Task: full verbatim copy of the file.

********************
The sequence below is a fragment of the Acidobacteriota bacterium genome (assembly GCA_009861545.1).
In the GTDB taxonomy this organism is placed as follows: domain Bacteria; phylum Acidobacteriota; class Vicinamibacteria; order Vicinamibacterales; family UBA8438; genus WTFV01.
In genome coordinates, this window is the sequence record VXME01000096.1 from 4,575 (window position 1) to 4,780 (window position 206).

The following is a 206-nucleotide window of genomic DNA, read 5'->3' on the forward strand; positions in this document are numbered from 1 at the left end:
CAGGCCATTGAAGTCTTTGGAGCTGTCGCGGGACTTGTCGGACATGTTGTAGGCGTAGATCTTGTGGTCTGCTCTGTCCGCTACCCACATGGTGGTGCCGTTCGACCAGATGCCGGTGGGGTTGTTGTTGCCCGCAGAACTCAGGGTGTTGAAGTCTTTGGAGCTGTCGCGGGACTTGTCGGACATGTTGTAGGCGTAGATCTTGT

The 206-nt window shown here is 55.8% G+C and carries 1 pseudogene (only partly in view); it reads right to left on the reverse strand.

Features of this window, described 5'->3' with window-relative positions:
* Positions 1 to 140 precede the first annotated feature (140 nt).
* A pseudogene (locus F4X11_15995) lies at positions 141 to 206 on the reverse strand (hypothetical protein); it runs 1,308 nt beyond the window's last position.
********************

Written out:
The sequence below is a fragment of the Acidobacteriota bacterium genome (assembly GCA_009861545.1).
In the GTDB taxonomy this organism is placed as follows: domain Bacteria; phylum Acidobacteriota; class Vicinamibacteria; order Vicinamibacterales; family UBA8438; genus WTFV01.
In genome coordinates, this window is the sequence record VXME01000096.1 from 4,575 (window position 1) to 4,780 (window position 206).

The following is a 206-nucleotide window of genomic DNA, read 5'->3' on the forward strand; positions in this document are numbered from 1 at the left end:
CAGGCCATTGAAGTCTTTGGAGCTGTCGCGGGACTTGTCGGACATGTTGTAGGCGTAGATCTTGTGGTCTGCTCTGTCCGCTACCCACATGGTGGTGCCGTTCGACCAGATGCCGGTGGGGTTGTTGTTGCCCGCAGAACTCAGGGTGTTGAAGTCTTTGGAGCTGTCGCGGGACTTGTCGGACATGTTGTAGGCGTAGATCTTGT

The 206-nt window shown here is 55.8% G+C and carries 1 pseudogene (only partly in view); it reads right to left on the reverse strand.

Features of this window, described 5'->3' with window-relative positions:
* Positions 1 to 140 precede the first annotated feature (140 nt).
* A pseudogene (locus F4X11_15995) lies at positions 141 to 206 on the reverse strand (hypothetical protein); it runs 1,308 nt beyond the window's last position.